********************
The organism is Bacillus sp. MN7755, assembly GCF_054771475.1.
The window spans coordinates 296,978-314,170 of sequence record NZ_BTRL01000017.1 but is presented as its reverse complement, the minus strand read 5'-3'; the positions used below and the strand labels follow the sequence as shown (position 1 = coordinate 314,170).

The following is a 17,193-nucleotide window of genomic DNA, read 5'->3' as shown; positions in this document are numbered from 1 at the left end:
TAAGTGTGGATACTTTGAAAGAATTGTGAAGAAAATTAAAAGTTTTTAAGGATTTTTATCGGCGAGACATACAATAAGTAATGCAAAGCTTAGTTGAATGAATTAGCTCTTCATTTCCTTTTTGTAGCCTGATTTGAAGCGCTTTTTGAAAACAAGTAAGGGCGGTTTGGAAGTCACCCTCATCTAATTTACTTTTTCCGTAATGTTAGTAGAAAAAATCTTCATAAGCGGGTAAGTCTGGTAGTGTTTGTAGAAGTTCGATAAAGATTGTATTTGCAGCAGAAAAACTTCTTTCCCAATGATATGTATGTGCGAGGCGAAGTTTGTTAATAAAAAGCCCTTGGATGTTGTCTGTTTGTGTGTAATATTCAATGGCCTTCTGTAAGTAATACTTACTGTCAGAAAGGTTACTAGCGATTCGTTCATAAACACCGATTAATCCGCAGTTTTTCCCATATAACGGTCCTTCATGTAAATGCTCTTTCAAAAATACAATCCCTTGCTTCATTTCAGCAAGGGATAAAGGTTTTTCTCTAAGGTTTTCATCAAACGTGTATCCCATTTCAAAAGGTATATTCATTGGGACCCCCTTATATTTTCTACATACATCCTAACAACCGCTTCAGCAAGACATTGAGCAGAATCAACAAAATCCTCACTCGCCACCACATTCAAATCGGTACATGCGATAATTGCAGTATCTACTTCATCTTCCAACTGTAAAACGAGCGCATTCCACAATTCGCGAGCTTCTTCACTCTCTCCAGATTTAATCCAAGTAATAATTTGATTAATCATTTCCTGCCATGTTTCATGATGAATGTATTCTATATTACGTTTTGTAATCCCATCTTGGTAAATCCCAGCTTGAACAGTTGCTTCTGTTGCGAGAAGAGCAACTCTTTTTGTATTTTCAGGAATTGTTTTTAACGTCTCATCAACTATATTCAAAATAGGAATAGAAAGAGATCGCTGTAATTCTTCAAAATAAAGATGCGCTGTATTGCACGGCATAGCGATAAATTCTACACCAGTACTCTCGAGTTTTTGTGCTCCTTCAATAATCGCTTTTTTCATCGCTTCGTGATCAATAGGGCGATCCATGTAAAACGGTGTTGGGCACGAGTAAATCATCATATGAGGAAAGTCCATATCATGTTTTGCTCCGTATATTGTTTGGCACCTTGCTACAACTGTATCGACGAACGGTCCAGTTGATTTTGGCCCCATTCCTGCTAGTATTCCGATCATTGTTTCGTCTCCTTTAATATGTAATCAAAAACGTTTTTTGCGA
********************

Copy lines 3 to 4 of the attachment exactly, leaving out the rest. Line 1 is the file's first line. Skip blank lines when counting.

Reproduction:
The following is a 17,193-nucleotide window of genomic DNA, read 5'->3' as shown; positions in this document are numbered from 1 at the left end:
TAAGTGTGGATACTTTGAAAGAATTGTGAAGAAAATTAAAAGTTTTTAAGGATTTTTATCGGCGAGACATACAATAAGTAATGCAAAGCTTAGTTGAATGAATTAGCTCTTCATTTCCTTTTTGTAGCCTGATTTGAAGCGCTTTTTGAAAACAAGTAAGGGCGGTTTGGAAGTCACCCTCATCTAATTTACTTTTTCCGTAATGTTAGTAGAAAAAATCTTCATAAGCGGGTAAGTCTGGTAGTGTTTGTAGAAGTTCGATAAAGATTGTATTTGCAGCAGAAAAACTTCTTTCCCAATGATATGTATGTGCGAGGCGAAGTTTGTTAATAAAAAGCCCTTGGATGTTGTCTGTTTGTGTGTAATATTCAATGGCCTTCTGTAAGTAATACTTACTGTCAGAAAGGTTACTAGCGATTCGTTCATAAACACCGATTAATCCGCAGTTTTTCCCATATAACGGTCCTTCATGTAAATGCTCTTTCAAAAATACAATCCCTTGCTTCATTTCAGCAAGGGATAAAGGTTTTTCTCTAAGGTTTTCATCAAACGTGTATCCCATTTCAAAAGGTATATTCATTGGGACCCCCTTATATTTTCTACATACATCCTAACAACCGCTTCAGCAAGACATTGAGCAGAATCAACAAAATCCTCACTCGCCACCACATTCAAATCGGTACATGCGATAATTGCAGTATCTACTTCATCTTCCAACTGTAAAACGAGCGCATTCCACAATTCGCGAGCTTCTTCACTCTCTCCAGATTTAATCCAAGTAATAATTTGATTAATCATTTCCTGCCATGTTTCATGATGAATGTATTCTATATTACGTTTTGTAATCCCATCTTGGTAAATCCCAGCTTGAACAGTTGCTTCTGTTGCGAGAAGAGCAACTCTTTTTGTATTTTCAGGAATTGTTTTTAACGTCTCATCAACTATATTCAAAATAGGAATAGAAAGAGATCGCTGTAATTCTTCAAAATAAAGATGCGCTGTATTGCACGGCATAGCGATAAATTCTACACCAGTACTCTCGAGTTTTTGTGCTCCTTCAATAATCGCTTTTTTCATCGCTTCGTGATCAATAGGGCGATCCATGTAAAACGGTGTTGGGCACGAGTAAATCATCATATGAGGAAAGTCCATATCATGTTTTGCTCCGTATATTGTTTGGCACCTTGCTACAACTGTATCGACGAACGGTCCAGTTGATTTTGGCCCCATTCCTGCTAGTATTCCGATCATTGTTTCGTCTCCTTTAATATGTAATCAAAAACGTTTTTTGCGA